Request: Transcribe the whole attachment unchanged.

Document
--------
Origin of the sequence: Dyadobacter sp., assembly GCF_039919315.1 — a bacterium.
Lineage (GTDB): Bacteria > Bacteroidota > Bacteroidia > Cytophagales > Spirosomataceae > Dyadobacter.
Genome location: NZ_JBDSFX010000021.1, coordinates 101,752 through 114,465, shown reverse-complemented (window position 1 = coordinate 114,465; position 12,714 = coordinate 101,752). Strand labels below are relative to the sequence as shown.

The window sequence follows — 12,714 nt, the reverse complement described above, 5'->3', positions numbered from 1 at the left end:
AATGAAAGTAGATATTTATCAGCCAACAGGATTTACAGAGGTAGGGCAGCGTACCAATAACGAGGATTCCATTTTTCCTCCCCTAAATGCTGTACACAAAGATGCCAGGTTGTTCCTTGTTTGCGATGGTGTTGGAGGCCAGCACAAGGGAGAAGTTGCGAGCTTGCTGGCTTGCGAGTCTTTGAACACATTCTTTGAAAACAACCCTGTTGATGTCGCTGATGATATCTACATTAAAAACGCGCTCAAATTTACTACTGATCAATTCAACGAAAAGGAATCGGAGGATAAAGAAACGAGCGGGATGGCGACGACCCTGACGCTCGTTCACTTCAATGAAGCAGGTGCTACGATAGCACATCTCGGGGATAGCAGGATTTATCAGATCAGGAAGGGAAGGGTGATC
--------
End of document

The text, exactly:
Origin of the sequence: Dyadobacter sp., assembly GCF_039919315.1 — a bacterium.
Lineage (GTDB): Bacteria > Bacteroidota > Bacteroidia > Cytophagales > Spirosomataceae > Dyadobacter.
Genome location: NZ_JBDSFX010000021.1, coordinates 101,752 through 114,465, shown reverse-complemented (window position 1 = coordinate 114,465; position 12,714 = coordinate 101,752). Strand labels below are relative to the sequence as shown.

The window sequence follows — 12,714 nt, the reverse complement described above, 5'->3', positions numbered from 1 at the left end:
AATGAAAGTAGATATTTATCAGCCAACAGGATTTACAGAGGTAGGGCAGCGTACCAATAACGAGGATTCCATTTTTCCTCCCCTAAATGCTGTACACAAAGATGCCAGGTTGTTCCTTGTTTGCGATGGTGTTGGAGGCCAGCACAAGGGAGAAGTTGCGAGCTTGCTGGCTTGCGAGTCTTTGAACACATTCTTTGAAAACAACCCTGTTGATGTCGCTGATGATATCTACATTAAAAACGCGCTCAAATTTACTACTGATCAATTCAACGAAAAGGAATCGGAGGATAAAGAAACGAGCGGGATGGCGACGACCCTGACGCTCGTTCACTTCAATGAAGCAGGTGCTACGATAGCACATCTCGGGGATAGCAGGATTTATCAGATCAGGAAGGGAAGGGTGATC